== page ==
The Most Common Response To Foster Parents Is Also The Most Painful, And Here’s Why

by Liz Block
Originally Published: 
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When I tell people I’m a foster parent, the most common and often well-intentioned response can also be the most painful.

I hear it all the time.

“I could never be a foster parent. I’d get too attached.”

Usually I’m able to smile and respond with kindness, trying to gauge whether there’s an honest curiosity to dialogue or more of an anxious desire to switch topics.

Other times, though, it stings.

As unintentional as the hurt might be, “I’d get too attached” hits most foster parents in a way few other responses do. Here’s why:

1. It doesn’t recognize the realities of foster care.

Sometimes kids hate being with us. They curse us and hit us. Other times, we aren’t equipped to keep them. Foster care is never easy and always complicated. Attachment comes, but it’s very hard work. And something to be celebrated, not feared.

2. It ignores how important attachment is for foster kids.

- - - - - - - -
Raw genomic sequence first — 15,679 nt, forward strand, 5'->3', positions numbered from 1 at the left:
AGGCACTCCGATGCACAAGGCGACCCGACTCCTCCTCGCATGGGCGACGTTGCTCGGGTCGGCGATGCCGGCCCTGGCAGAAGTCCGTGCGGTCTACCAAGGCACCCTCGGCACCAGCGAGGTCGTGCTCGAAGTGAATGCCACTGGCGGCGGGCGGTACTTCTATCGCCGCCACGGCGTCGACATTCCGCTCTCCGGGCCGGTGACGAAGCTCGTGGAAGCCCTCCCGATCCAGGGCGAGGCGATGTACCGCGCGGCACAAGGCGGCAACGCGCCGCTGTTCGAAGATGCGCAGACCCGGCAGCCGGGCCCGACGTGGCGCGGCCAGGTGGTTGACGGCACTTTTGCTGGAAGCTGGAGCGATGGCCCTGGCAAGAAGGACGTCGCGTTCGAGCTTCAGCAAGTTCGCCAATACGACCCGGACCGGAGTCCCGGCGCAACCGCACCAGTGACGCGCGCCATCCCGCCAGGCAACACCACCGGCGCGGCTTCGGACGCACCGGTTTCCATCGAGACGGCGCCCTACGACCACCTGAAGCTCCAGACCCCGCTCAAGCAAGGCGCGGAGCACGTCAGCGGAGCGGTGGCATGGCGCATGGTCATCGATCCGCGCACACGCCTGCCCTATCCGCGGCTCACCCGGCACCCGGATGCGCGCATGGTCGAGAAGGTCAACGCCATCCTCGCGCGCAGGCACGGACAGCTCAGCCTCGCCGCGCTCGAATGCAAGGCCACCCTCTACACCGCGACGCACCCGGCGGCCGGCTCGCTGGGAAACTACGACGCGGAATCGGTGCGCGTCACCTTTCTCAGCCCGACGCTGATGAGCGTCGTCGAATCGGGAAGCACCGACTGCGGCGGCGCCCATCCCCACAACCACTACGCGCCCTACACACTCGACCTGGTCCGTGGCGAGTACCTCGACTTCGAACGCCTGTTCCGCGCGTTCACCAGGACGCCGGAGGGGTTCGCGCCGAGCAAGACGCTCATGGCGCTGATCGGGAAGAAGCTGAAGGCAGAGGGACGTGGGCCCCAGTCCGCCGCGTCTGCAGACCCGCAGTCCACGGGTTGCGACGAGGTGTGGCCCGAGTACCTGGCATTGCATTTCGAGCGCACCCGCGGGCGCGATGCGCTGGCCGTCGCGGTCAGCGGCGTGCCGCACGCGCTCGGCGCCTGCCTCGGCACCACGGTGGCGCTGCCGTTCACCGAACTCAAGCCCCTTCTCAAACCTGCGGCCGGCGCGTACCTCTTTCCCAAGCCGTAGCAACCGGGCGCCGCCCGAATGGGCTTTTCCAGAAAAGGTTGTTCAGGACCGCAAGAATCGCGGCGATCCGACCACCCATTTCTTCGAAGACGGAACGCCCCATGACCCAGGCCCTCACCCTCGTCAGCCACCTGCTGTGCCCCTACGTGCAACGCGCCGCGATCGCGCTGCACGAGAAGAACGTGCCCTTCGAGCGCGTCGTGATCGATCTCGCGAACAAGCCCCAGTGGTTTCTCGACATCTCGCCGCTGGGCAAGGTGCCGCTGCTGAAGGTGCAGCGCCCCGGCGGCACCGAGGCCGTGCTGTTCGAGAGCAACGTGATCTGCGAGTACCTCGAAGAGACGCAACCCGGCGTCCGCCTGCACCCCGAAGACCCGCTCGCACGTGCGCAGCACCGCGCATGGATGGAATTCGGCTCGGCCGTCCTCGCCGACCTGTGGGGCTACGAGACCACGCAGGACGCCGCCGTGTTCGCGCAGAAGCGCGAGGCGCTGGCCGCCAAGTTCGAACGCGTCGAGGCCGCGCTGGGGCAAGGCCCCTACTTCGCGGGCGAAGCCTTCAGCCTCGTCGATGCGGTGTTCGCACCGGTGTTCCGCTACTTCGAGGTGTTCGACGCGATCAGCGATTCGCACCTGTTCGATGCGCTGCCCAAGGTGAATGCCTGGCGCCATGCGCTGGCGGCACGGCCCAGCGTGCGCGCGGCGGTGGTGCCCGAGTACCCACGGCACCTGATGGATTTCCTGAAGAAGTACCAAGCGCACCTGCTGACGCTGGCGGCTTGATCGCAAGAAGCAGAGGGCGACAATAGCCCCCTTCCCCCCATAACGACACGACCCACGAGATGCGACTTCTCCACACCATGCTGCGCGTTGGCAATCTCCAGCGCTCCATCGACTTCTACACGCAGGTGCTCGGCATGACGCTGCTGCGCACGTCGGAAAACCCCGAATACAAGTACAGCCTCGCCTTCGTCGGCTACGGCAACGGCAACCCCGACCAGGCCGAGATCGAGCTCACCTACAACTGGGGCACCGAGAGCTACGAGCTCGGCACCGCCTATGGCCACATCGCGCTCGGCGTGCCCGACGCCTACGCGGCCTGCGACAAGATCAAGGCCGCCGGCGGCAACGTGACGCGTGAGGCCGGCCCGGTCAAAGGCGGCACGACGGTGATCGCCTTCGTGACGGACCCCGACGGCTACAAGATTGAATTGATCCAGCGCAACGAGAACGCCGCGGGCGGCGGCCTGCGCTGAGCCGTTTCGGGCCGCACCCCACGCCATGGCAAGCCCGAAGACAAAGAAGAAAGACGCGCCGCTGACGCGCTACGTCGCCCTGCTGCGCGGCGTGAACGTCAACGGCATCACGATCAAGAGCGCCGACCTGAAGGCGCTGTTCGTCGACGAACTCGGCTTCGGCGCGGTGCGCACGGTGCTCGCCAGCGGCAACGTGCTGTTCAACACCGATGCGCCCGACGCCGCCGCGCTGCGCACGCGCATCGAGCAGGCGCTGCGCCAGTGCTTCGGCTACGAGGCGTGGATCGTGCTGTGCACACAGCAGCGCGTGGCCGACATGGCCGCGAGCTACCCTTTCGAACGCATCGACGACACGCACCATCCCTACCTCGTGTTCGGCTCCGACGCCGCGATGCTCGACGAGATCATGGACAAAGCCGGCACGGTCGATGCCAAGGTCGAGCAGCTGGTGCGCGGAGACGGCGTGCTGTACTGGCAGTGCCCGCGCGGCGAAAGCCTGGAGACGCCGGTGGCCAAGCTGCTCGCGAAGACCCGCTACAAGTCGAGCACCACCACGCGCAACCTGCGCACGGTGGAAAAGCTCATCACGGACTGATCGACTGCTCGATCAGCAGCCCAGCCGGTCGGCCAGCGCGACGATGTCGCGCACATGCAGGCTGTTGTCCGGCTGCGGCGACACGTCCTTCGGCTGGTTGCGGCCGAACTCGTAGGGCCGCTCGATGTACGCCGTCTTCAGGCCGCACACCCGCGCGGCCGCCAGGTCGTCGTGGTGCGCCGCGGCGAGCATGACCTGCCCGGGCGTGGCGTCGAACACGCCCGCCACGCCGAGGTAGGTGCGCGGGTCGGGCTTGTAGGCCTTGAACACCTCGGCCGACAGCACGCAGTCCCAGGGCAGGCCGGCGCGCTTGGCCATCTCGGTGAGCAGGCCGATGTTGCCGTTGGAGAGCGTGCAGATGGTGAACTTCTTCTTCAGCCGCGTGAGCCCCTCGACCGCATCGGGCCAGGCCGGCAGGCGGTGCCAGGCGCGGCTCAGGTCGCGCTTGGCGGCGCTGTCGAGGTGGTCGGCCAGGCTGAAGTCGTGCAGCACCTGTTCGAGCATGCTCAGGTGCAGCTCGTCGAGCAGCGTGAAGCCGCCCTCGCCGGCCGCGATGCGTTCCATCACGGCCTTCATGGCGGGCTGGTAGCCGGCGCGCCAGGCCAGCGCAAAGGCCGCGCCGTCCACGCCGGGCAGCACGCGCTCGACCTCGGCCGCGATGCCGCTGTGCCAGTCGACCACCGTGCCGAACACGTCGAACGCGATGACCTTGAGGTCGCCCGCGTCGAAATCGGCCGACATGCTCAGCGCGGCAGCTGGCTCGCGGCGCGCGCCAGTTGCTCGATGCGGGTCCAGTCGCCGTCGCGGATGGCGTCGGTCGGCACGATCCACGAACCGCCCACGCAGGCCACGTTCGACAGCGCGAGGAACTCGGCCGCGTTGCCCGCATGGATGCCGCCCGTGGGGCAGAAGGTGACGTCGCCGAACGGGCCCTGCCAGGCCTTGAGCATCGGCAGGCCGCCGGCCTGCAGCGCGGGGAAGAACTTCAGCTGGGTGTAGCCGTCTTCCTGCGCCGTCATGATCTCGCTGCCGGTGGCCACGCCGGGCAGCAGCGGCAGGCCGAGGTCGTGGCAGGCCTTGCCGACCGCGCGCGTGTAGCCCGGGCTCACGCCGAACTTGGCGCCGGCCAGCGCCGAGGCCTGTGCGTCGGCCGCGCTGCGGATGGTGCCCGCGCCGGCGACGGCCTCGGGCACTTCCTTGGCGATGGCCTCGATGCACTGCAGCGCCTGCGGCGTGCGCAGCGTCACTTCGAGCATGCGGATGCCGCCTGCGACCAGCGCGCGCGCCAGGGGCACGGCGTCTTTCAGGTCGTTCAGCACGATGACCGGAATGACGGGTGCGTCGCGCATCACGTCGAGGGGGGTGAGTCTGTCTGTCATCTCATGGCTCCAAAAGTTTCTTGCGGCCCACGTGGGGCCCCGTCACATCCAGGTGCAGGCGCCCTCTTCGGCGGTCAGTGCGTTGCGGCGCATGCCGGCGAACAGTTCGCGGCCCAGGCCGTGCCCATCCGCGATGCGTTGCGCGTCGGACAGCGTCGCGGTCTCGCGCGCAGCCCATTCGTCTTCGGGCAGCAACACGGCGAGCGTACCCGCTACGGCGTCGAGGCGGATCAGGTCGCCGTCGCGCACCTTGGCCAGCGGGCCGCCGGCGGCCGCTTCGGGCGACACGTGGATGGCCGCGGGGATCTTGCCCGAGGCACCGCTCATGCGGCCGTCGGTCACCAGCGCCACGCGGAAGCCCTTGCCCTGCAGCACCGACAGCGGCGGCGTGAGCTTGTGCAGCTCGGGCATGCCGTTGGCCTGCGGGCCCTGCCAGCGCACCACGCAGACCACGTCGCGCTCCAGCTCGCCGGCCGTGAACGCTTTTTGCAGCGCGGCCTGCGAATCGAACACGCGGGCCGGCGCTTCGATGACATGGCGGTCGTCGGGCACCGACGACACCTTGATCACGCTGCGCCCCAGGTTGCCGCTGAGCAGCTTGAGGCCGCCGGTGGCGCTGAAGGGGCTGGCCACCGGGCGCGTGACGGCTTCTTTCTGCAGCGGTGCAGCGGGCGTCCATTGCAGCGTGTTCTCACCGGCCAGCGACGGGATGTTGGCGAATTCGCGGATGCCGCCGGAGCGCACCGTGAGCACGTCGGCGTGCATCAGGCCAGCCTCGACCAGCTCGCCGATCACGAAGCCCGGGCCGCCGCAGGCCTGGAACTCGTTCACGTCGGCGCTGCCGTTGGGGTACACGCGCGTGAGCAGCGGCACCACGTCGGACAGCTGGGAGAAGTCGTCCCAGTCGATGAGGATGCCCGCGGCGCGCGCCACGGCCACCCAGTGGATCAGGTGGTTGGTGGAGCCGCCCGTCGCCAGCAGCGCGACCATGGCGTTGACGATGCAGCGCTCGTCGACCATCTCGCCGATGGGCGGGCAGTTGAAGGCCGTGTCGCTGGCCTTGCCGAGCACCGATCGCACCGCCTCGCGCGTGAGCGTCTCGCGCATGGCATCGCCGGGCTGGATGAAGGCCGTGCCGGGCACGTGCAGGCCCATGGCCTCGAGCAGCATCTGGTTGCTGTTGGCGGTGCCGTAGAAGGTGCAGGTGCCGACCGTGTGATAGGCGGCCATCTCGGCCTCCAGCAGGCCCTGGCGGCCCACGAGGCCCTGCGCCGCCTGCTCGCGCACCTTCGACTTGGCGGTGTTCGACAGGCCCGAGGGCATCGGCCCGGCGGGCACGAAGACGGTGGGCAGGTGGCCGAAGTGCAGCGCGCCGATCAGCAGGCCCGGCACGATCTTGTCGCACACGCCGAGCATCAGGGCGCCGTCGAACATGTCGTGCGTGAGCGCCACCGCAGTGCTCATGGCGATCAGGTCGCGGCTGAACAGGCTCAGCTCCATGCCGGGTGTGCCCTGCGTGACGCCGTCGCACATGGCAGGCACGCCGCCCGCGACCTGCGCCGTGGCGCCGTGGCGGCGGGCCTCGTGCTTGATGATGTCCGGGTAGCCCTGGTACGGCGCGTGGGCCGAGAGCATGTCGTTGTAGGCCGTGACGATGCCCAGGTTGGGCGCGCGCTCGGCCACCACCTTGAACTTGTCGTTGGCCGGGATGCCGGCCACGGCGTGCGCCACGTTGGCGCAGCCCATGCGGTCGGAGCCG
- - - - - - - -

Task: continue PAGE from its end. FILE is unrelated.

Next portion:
Speaking about it so lightly as a bad thing is hard to hear. Many of these kids aren’t attached to anyone because no one has ever attached to them. If kids don’t learn how to attach, there are lifelong consequences. Trust and relationships will forever be a challenge.

3. It implies that we don’t get too attached.

And do we ever! It hurts like hell when a child leaves our home. But we’re so attached that we want the very best for them. Whether that’s with us or not. Kids deserve that. To see and know they’re worth attaching to.

4. It doesn’t consider the consequences.

If foster parents let the ache of getting too attached keep them from becoming foster parents, where would these precious children go? Just as all of us have things we’d rather spend our money on than taxes, all of us have a responsibility to consider what would happen if none of us step forward.

5. It doesn’t consider the child.

Focusing on the pain of our own attachment only looks at one side. The foster parent’s. The grown adult with committed relationships, comfortable housing, and ample food. We miss the child. The one who actually needs love in the first place.

I’ve had my fair share of practice responding, but sometimes it still hits a nerve. The days when I’m missing my foster son who always wanted to snuggle. Even when he was spitting angry at us. Or the nights when I’m wondering how my foster daughter is doing in her new home that cut off contact with us.

Then it’s hard to say the right thing — when my heart is stuck thinking of the precious children we’ve attached to.

But if I could, this is what I would say:

“Go ahead. Get too attached. It’s exactly what kids need.”

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